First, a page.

In 1997, his father was kicked out of the army for unknown reasons. Forced to move to the slums of the town of Gyeong-Seong, life rapidly deteriorated. With hunger as their constant enemy, his father, soon followed by his mother, left in search of food. At the age of twelve, Sungju was left to fend for himself.
In his own words, Sungju tells how he learned to survive on the streets of various cities for four years with his gang of street “brothers,” despite starvation, beatings, and imprisonment. The story of their friendship and love, along with Sungju’s musings on governmental policy, hope, and Korean legends are woven together to create a powerful story of survival that will tug at reader’s heartstrings.
Highly recommended for ages 14 and older.
Rated 1 star * ARC. Published April 12, 2016. Abrams.
Vivian was 15 when her 17-year-old sister Audra disappeared. She knew Audra was unhappy with society, technology, school, herself, her parents and life in general but always knew they had a special bond like Beezus and Ramona in Beverly Cleary’s old books. She was sure Audra would come back for her. When Audra finally returned to get her, she had a friend named Henry who knew all about how to forage and live in the woods.
Now a threesome, Vivian has to get used to sharing her sister while also learning Henry’s rules and ways of homeless life. Though she misses her parents, she loves Audra, and will do anything for them to stay together as a family.
I thought this book was very strange. Vivian’s notebook was weird as well as the fact that both she and her sister’s disappearances didn’t merit much police attention. It was also strange that her parents didn’t seem too affected, and that they were able to hide in plain sight and survive as street urchins for so long. As I forced myself to keep reading I kept thinking, “thank goodness I didn’t actually have to pay for this book.”
Though I didn’t care for it, I’ll leave it up to you to decide if you want to read it or not.
Rated 5 stars ***** ARC. Ebook. DCI Lorraine Fisher #2. 2015. Crown (Random House.)
Detective Inspector Lorraine Fisher planned to have a nice vacation with her sister Jo and nephew Freddie in her childhood country home. Though surprised to find Freddie moody and uncommunicative, she brushes off Jo’s concern he might be suicidal because their neighbor Simon and 5 others killed themselves 18 months earlier. Jo is certain the recent suicide of Dean, a homeless teen motorcyclist, would lead to more suicides.
When an autistic neighbor shows her a drawing he made of the accident, showing there had been two people on the motorcycle when Dean died, Lorraine’s interest is piqued. Soon Lenny, another homeless teen, commits suicide and Freddie disappears, leaving Lorraine to find out what happened. What she doesn’t know is that someone has been very clever and will stop at nothing, even murder, to keep secrets hidden that will turn the town upside down.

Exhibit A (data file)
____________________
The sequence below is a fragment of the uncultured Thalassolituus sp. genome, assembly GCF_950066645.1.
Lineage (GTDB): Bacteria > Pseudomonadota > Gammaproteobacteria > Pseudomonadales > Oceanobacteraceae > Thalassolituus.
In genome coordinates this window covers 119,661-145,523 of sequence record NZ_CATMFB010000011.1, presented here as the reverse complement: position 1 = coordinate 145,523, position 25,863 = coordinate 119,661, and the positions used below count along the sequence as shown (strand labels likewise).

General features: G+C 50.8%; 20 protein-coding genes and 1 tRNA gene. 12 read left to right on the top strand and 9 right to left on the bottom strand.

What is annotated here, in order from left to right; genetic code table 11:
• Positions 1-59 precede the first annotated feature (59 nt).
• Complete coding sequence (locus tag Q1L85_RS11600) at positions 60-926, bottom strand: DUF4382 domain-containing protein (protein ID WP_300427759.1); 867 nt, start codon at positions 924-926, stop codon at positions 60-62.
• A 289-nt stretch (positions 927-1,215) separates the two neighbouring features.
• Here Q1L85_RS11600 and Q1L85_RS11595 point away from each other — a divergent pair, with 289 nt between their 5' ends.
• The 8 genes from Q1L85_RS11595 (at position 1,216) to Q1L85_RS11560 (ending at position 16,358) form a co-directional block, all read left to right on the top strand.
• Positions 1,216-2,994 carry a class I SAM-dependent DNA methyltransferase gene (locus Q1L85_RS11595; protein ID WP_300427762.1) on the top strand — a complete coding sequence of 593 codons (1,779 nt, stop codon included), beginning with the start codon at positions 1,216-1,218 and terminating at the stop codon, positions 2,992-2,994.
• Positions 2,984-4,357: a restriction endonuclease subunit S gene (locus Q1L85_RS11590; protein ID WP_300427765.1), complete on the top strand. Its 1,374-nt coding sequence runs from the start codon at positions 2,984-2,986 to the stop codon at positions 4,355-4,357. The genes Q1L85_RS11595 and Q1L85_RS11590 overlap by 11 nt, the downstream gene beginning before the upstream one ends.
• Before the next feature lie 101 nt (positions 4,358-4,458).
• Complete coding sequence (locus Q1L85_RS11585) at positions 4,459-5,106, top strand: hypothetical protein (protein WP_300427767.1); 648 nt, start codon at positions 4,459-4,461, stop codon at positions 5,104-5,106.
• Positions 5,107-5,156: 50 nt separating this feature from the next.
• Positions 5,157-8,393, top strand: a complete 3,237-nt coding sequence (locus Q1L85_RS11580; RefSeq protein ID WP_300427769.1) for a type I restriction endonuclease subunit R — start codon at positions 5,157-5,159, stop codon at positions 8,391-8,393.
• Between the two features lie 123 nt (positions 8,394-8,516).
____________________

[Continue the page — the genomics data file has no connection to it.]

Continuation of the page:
This whodunit kept me biting my nails and sitting on the edge of my seat in anticipation as Hayes cleverly dropped clues about various key characters. Just when I was convinced I knew what happened, she threw a very clever curveball that left me scratching my head in disbelief. Hayes is an author who does not disappoint, and I look forward to reading more of her books.
Though this book was the second in a series about Detective Lorraine Fisher, it stands alone as each book has its own storyline.
Highly recommended for Adults.
Rated 4 stars **** ARC. Published July 28, 2015. MIRA.
Heidi and Chris Wood had a good marriage until cancer and the loss of her future family took away her dreams. She immersed herself in caring for others through charitable work, longing for the closeness she used to have with her only daughter Zoe who was now a teenager and confided only in her best friend Taylor.
Chris and Zoe were used to Heidi’s many lost causes, but were still shocked when she invited Willow, a homeless teenager, and her baby Ruby to live with them. Willow is very secretive about her past, and the Woods don’t press her, but are sure she is hiding something. However they soon find out the biggest secrets may be those you tell yourself.
“Pretty Baby” was definitely a page-turner as Chris, Heidi and Willow told their stories, but I felt the author did an injustice to Zoe. She picked at her food, barely ate, and was always cold, all signs of anorexia. I thought Heidi’s best friend Jennifer might have noticed something and was trying to talk to Heidi about it, but Heidi was in her own world. Zoe was left to drift at the edges of Chris and Heidi’s worlds; while I felt her obvious need to be noticed should have been one of the stories explored in the book.
Despite this observation, I highly recommended this book for Adults.